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Proposals for Novel Ways of Being key visual with all participating institutions.

The initiative kicked off in late July, after museums reopened at the end of June. Reopening was attached with necessary conditions: museums could operate at 25% of their capacity, while temperature-taking and contact tracing were made mandatory as still remains the case in every business venue in Singapore. Floor markers were installed to ensure safe distancing, while tours, programmes, and interactive exhibitions were only gradually resumed.

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Safe distancing signage in National Gallery Singapore. Image courtesy of TodayOnline.

With human interactions tempered by fear and caution, it is imperative that people have a safe space to interact with each other and connect through a shared physical encounter with art. Now, approximately six months from the Gallery’s reopening, new exhibitions have opened to a demographic different than before. Visitorship currently stands at about 60%, with local visitors forming about 60% of that. A larger segment of the Gallery’s audience is now local, a trend likely to continue given restrictions on international travel worldwide.

Just after lockdown measures were lifted in June, Singapore’s national broadsheet The Straits Times released the results of a poll that asked a thousand respondents to rank jobs “most essential” to keep Singapore running, and which thus ‘deserved’ a wage boost. According to 71% of respondents, artists came in dead last. The Gallery’s current visitorship trends hint at a shift in the reception of art in Singapore, and hopefully with this a positive shift in the role of art and culture in Singapore.

The below conclusions and examples aim to encourage and inspire modern and contemporary art museum professionals worldwide to keep their museums operational.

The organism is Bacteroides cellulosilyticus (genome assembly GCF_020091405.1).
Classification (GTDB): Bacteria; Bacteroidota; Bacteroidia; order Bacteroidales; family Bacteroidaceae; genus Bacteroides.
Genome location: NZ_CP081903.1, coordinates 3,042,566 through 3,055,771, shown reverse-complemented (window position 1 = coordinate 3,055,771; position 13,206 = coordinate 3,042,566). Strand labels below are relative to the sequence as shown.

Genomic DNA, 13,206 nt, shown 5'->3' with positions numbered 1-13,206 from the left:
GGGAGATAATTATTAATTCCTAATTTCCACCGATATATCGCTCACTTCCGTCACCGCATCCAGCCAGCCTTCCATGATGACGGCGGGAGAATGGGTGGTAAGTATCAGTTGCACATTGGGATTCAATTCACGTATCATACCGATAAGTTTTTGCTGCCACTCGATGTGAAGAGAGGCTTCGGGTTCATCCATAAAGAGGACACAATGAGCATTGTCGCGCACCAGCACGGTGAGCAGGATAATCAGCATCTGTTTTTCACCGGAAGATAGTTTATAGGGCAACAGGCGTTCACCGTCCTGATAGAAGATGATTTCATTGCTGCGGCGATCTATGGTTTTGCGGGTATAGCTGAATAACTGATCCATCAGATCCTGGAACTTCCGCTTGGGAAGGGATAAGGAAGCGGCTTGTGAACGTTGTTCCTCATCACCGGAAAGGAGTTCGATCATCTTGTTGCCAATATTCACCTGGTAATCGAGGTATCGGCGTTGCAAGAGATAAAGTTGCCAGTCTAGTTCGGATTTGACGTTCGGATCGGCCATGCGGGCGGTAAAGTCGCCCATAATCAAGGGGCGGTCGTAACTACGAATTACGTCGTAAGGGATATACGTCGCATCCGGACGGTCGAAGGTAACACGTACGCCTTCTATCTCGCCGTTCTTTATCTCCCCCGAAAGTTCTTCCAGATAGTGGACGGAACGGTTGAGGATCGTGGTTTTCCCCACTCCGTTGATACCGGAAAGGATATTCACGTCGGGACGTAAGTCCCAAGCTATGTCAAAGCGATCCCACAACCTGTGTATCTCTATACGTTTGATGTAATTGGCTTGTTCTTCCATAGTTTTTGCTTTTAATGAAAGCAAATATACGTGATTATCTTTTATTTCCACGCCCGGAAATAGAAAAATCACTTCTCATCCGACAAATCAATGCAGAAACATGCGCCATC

The scale of exhibition spaces, temperature, and air controls, as well as crowd management, make museums some of the safest public spaces. Museums have established very clear protocols and guidelines to enable both staff and visitors to remain safe in the museum and workspace.


Art and culture are essential to our individual and collective well-being. They offer one of the most positive ways of engaging with complexity and uncertainty in these difficult times. Museums contribute by engaging with and supporting the emotional and intellectual health and growth of citizens. They offer much-needed contact with the material, the physical, and the real, in a safe environment.


Museums support thousands of jobs and should be seen as drivers for economic recovery in the cities and countries where they are situated. Each museum is encouraged to demonstrate the number of jobs that it sustains in its city.


Museums are advised to come together with other museums and cultural institutions in their city. To have a common position and voice. To get stronger and stand collectively to push forward their petition. During the pandemic, many museums and cultural associations have worked closely with one another for the betterment of cultural sectors as a whole.


Without access to physical spaces, museums have seen an increase in the digitalization of their programs and activities. Either for survival or as an opportunity, museums have taken advantage of technology to upgrade their online presence and build new online audiences from all over the world. While many museums have seen their international visitor numbers reduced, they are now focused on engaging and attracting new local audiences.


Whether or not the government supports arts and culture, it is of key importance to maintaining an open dialogue. Museums should keep insisting on their significance to society at large, leveraging on arguments for why they are crucial spaces for citizenship and economic recovery.